Now another example: Ίδιον της ανθρώπου φύσεως το φιλοπερίεργον. (εστί)
A novice could be confused, considering της ανθρώπου as genitive case of η άνθρωπος.
But here, the της refers to φύσεως and the article του before ανθρώπου has omitted.
A normal syntax should be: Ίδιον της φύσεως του ανθρώπου εστί το φιλοπερίεργον.
It is in human nature to be one inquisitive
But Greeks like to play writing. And never forget the Greek rule: Τα ευκόλως εννοούμενα παραλείπονται.
Yesterday I read some of your posts and I found most of your opinions about learning AG very very close to my own.
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Re: _Rouse's Greek Boy_: Meaning of καί?

Postby gfross » Thu Jun 02, 2011 12:29 pm

Thank you for your comments! Rouse's Greek Boy: A Reader is a new edition (2010) of A Greek Boy at Home, first published in 1909 by W. H. D. Rouse. I think that Anne Mahoney has not edited any of the original Greek text but has simply added a "Hints for Using the Book" section. According to Mahoney, Rouse intended the book to be read aloud in class, with the teacher explaining each word that a student did not understand. In addition, the reader is to accompany Rouse's First Greek Course, the readings paralleling the grammar. Mahoney has revised and improved First Greek Course, but this, too, is really designed to be used with the help of a teacher. The method used for both texts is the Direct Method, with lots of oral drills and communication.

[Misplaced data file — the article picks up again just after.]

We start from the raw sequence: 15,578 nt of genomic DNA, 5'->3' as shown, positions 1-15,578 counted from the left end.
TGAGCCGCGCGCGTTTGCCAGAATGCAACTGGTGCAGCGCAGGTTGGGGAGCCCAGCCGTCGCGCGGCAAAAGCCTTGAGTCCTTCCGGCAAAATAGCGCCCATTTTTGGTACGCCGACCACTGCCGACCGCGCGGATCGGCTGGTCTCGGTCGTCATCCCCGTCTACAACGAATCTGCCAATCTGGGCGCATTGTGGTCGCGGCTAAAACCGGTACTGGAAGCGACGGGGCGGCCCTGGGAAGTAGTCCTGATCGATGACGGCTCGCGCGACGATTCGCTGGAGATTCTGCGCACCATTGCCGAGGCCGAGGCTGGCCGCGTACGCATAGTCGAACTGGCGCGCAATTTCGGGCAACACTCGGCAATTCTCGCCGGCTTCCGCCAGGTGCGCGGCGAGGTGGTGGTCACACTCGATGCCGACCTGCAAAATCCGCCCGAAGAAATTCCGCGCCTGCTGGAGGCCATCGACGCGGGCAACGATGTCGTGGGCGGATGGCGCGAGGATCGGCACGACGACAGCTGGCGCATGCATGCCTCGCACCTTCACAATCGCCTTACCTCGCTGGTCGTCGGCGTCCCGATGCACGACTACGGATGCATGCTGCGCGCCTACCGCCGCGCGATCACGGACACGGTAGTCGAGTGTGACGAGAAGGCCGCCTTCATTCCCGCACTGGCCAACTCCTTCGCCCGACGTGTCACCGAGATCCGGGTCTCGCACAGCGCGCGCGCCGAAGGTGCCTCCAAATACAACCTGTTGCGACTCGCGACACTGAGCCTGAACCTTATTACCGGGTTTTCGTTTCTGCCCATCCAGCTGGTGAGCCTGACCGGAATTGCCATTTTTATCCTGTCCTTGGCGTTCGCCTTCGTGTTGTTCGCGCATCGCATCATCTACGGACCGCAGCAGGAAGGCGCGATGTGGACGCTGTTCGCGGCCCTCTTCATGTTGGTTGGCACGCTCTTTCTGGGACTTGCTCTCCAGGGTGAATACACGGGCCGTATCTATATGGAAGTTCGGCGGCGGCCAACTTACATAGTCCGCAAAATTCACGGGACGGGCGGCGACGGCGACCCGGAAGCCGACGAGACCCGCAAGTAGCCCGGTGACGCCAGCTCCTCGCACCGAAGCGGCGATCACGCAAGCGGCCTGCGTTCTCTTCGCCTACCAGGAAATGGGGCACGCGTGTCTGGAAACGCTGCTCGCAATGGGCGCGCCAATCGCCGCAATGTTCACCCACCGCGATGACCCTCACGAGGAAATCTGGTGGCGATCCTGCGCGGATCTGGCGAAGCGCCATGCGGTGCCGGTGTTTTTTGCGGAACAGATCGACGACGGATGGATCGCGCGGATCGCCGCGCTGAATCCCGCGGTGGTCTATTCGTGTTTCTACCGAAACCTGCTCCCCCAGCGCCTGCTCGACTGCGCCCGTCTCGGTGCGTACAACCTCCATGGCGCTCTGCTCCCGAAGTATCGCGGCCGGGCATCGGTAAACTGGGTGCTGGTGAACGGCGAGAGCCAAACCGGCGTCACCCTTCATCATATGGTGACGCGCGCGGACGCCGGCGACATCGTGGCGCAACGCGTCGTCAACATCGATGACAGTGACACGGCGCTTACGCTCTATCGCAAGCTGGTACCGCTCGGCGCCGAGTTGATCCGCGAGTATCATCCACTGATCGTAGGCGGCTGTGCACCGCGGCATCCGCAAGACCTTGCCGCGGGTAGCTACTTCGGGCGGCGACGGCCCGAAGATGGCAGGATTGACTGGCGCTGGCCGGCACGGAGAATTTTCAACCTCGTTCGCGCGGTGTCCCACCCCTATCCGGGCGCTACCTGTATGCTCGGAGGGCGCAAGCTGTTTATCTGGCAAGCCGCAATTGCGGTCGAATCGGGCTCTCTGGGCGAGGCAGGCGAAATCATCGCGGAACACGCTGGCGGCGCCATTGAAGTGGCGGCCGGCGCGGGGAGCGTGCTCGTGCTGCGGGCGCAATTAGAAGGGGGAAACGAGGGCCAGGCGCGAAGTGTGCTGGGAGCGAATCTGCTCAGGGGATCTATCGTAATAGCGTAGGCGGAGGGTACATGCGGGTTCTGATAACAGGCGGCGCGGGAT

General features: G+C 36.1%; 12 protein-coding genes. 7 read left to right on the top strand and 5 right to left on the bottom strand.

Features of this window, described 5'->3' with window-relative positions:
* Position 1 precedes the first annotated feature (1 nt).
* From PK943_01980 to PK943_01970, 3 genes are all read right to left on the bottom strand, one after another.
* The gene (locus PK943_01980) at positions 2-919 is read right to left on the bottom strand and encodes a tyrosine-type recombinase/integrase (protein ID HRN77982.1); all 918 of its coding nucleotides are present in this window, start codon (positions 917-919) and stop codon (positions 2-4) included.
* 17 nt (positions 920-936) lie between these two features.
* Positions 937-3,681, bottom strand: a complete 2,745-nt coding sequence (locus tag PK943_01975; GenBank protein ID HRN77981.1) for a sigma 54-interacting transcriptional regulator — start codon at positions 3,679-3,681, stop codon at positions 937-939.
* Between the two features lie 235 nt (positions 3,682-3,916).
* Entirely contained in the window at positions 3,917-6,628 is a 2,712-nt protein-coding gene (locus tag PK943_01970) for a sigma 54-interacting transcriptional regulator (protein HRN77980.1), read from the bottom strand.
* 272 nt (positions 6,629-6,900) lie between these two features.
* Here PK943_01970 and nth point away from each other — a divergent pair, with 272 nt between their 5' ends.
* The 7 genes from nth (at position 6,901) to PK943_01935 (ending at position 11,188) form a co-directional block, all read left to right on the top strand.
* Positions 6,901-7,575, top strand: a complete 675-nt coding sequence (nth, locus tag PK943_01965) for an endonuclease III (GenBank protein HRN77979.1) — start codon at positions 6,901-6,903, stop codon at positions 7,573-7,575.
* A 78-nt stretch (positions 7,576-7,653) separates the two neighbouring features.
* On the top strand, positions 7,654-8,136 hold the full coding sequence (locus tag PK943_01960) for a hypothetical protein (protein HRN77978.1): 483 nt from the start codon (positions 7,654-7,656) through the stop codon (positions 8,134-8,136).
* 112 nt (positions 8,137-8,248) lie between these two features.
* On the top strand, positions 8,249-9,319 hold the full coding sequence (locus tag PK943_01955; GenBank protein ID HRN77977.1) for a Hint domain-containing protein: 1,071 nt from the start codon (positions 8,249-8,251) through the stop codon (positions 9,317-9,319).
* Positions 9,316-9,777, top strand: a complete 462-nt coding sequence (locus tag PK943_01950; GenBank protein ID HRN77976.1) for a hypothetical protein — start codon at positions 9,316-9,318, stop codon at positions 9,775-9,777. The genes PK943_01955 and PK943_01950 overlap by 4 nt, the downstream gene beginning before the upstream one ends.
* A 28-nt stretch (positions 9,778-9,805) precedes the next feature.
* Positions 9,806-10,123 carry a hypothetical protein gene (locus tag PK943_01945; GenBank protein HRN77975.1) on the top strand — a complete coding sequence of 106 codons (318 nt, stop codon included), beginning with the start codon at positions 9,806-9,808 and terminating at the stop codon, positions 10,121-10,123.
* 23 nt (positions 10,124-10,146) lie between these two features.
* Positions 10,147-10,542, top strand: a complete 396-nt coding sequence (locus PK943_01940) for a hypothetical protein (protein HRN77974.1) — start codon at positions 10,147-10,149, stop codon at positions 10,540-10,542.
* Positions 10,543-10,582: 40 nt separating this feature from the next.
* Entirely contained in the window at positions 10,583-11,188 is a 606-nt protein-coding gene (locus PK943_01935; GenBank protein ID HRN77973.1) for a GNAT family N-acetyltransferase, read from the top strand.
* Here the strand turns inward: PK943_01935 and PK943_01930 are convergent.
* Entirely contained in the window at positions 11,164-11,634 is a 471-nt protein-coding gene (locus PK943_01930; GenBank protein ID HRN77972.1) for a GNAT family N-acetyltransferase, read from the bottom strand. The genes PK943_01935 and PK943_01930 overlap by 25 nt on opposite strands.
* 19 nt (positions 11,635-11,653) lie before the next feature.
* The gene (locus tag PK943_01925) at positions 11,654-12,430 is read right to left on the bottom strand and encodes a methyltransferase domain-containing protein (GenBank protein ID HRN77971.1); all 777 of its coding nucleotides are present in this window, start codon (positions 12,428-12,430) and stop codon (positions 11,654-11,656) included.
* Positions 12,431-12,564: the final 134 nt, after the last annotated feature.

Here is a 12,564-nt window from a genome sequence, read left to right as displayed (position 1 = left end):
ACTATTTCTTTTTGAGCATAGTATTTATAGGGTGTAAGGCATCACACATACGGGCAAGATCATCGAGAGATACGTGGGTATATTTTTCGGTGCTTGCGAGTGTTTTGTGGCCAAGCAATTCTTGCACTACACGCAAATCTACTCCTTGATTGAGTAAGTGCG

For the most part, I have been able so far to proceed on my own, in part because I have studied AG before and because linguistics was my field of study at the university. I would not, however, recommend these texts to autodidacts, unless they have very strong linguistic skills. The grammar and the reader do parallel one another in a broad sense but are not at all as finely synchronized as the Ørberg course materials for Latin.

I like the Rouse-Mahoney texts, however, because, like Ørberg's materials, they offer an incredibly large amount of text to read, much more than any other first-year AG text I have come across. For example, for Chapter Two alone, the reader offers 72 lines of narrative discourse, with about 12 words per line, and the grammar offers about 92 lines of text to read (not connected discourse for the most part). If you want training in reading AG from the get go, these are the texts to choose. You'll get lots of practice!

@theodoros I do appreciate your viewpoint about reading AG writers. I think that this method would work especially well for native speakers of Modern Greek. The problem for the rest of us is that we do not already have a core vocabulary of Greek with which to understand AG prose. It is a tremendous task to start from knowing nothing about Greek to reading an original text by an AG author. Thus the need at the beginning for artificial sentences that illustrate the new vocabulary and grammar of a lesson. Mahoney does include in each lesson a very brief passage or two from an AG author, but they are the most difficult passages for me to understand, mainly because of the word order. I don't have an instructor there to help me out. So I appreciate the simple, artificial sentences of AG prose.